• To start with the good, Brenden Dillon continues to impress. He got a little iffy in the third period (along with the rest of the defense), running around, making some silly passes out of the zone and getting beat with speed to the outside, but overall he had a very solid night. The Avalanche were not happy at all with him by the end of the second period. He got away with what should have been an interference or roughing minor early, but he continues to be a player that makes an impact.
  • To steal a line from Twitter: Jaromir Jagr is a man. He's 40. He was all over the place tonight and could have easily had a few more points with some bounces. There's not much you can say about him but wow.
  • Ray Whitney, before leaving the game (we'll get to that in a bit), was also quite good. The lack of his puck patience really hurt the Stars in the third period when things got scrambly.
  • In the good news on the injury front, Robidas (who took four stitches and had his helmet broken by the shot the took) says he's fine and will play tomorrow against the Los Angeles Kings. Sometimes I wonder what that man can't come back from.
  • That leads us into the bad portion of tonight's game, starting with that fourth goal. It was a wacky turn of events, from Robidas taking the shot off the helmet and understandably dropping like a stone to his stick wedging itself under Lehtonen's pad and pushing it away from the post. That's what opened up the hole the puck eventually squired through. I'm all for breaking down plays for accountability, and I'm sure Lehtonen wants it back, but it was just.... weird and a bad break all the way around.
  • Plus if the puck bounces away from the crease, that play gets blown dead immediately because of how Robidas is hurt. But it went in the net so quickly that the referees understandably didn't have time to track what had just happened and stop the play for Robidas' safety. I can't fault them on that one.
  • The third goal was also an odd deflection that Robidas basically had well played. I'm a little more critical of Lehtonen on that one, as it beat him short side, but it's still O'Reilly couldn't place as well if he tried again.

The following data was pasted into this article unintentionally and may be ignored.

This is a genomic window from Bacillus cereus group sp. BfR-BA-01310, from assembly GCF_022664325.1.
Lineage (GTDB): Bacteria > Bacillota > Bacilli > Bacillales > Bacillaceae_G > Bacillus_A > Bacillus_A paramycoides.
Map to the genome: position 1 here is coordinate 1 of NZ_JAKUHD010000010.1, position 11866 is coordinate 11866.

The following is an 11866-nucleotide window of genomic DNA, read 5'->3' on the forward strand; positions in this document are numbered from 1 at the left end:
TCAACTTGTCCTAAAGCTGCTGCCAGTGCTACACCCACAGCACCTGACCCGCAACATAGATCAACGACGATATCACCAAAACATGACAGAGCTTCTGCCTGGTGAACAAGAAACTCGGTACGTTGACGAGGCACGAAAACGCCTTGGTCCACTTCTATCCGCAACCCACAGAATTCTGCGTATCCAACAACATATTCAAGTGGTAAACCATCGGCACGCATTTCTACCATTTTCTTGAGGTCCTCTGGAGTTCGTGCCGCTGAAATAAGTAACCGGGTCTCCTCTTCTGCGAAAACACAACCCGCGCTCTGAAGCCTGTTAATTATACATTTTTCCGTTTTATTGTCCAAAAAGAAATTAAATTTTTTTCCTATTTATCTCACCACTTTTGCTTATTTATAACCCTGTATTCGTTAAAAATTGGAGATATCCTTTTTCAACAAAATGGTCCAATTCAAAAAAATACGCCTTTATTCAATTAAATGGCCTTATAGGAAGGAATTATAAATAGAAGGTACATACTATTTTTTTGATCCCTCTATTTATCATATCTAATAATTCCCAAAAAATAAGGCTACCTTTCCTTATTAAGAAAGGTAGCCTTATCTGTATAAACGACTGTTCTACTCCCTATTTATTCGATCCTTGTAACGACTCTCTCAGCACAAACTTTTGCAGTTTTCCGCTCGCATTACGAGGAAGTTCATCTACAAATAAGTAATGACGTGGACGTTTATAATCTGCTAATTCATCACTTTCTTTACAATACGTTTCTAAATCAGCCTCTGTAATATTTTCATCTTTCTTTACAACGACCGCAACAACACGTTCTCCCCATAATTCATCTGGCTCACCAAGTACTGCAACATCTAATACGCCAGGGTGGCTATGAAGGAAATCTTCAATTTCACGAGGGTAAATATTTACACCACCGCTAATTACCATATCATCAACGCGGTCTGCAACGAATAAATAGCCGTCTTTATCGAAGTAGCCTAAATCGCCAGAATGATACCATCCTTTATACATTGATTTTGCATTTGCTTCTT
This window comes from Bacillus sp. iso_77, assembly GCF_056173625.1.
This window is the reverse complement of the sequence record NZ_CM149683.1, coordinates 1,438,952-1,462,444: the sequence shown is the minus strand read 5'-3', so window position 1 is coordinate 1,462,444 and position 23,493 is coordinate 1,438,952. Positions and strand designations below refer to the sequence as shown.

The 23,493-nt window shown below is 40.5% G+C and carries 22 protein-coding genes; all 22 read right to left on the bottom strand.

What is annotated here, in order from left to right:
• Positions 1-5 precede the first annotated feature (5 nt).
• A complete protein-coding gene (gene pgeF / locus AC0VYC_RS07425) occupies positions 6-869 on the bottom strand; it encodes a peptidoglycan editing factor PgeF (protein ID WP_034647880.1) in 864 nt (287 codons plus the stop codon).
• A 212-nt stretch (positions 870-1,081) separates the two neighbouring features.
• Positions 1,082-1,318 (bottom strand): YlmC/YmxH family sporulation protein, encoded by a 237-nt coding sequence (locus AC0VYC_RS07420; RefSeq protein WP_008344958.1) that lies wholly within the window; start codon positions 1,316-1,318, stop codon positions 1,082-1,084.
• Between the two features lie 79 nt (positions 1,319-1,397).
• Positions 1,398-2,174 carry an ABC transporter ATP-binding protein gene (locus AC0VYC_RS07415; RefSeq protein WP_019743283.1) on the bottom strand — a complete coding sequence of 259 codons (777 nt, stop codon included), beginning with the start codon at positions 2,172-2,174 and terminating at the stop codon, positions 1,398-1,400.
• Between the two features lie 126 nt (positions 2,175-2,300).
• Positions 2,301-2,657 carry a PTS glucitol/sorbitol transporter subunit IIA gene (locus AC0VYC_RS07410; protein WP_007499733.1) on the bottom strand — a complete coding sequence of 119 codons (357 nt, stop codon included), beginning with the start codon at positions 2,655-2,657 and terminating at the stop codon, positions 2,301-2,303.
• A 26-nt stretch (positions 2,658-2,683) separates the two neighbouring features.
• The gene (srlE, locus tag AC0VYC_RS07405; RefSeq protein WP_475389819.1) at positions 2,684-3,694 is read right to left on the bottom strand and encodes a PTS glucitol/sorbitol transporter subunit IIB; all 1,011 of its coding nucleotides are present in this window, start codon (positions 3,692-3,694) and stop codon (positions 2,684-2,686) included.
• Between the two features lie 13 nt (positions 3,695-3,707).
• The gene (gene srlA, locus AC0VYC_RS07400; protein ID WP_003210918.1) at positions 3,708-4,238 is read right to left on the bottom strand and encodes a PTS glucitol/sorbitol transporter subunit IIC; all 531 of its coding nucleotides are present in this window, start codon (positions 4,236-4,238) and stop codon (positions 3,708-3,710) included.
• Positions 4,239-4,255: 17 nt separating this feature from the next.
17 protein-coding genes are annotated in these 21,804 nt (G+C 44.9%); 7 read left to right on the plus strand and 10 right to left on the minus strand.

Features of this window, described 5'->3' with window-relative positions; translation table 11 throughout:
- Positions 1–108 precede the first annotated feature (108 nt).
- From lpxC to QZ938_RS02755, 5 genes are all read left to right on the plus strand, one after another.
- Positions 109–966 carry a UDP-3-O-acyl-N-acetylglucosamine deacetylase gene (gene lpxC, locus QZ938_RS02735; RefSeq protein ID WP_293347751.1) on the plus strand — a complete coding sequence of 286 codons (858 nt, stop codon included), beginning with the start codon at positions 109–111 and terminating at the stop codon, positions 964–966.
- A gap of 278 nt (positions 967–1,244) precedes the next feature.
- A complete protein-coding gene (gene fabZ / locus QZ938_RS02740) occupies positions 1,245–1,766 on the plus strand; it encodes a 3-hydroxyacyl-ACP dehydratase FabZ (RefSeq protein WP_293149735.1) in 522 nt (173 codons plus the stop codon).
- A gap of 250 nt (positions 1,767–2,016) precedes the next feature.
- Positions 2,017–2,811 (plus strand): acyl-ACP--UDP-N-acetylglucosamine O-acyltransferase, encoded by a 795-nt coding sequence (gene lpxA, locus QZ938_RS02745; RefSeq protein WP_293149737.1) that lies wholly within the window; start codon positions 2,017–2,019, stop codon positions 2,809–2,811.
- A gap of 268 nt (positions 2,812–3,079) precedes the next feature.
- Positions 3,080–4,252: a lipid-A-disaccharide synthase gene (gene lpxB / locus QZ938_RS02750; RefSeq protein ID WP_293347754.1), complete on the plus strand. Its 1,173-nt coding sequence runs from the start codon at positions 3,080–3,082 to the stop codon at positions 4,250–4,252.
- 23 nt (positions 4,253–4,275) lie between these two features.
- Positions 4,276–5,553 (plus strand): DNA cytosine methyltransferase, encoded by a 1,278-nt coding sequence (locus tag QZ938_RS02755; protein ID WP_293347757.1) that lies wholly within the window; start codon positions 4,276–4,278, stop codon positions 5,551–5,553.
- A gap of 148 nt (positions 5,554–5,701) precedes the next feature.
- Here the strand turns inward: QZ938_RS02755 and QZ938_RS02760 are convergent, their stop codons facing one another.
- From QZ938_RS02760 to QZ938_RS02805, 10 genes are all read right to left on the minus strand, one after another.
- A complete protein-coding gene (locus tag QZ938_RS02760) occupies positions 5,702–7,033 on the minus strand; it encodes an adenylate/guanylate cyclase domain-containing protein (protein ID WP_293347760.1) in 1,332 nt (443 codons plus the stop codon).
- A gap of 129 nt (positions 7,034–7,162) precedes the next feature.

• Ray Whitney left the game after the second period with an upper body injury and was "questionable" to return, though he never did. No word yet on what the injury is and if it will keep him out long.
  • And when Whitney left, both the Stars transition game and zone exits went haywire. They stopped completing passes. I'm not sure why that is, other than I know the young defensemen started to get a little puck panicky, but it was a huge problem that led to the Avs seizing the momentum as the third went on.
  • Let's get to the power play, Oh, the power play. Like much of the night, this was a very frustrating mixed bag. The shorthanded goal was obviously a terrible, horrible moment for Trevor Daley at the tail end of a pretty blah power play set. And it was 0-for-6 with opportunities at key moments in the game. But they almost converted at the end of the first period on the waived off goal, and they did everything but put the puck in the net on one late in the third.
  • The chances were there, but the conversion wasn't, and they have to start converting on those at some point. When it comes down to it, the power play is what really failed the Stars on Wednesday.
  • This was a really weird game because the Stars didn't play poorly other than the issues on the power play. Sure, the Avalanche got some momentum late and rode it (and their team speed) to chances in the third, but the Stars created enough Grade A opportunities to have a few more goals before things started to get hairy. On one hand, when the path is correct and the result wrong, it's hard to be too angry. But on the other, they gave up a two goal lead for the sixth time this season (fourth loss in such scenarios). And no matter how fluky the goals that led to that were, it's still something that needs to be addressed.
  • Finally, wherefore art though Jamie Benn? He looked better tonight, particularly on defense where he made some great subtle plays. But better isn't good enough for the man that will dictate the future for this club.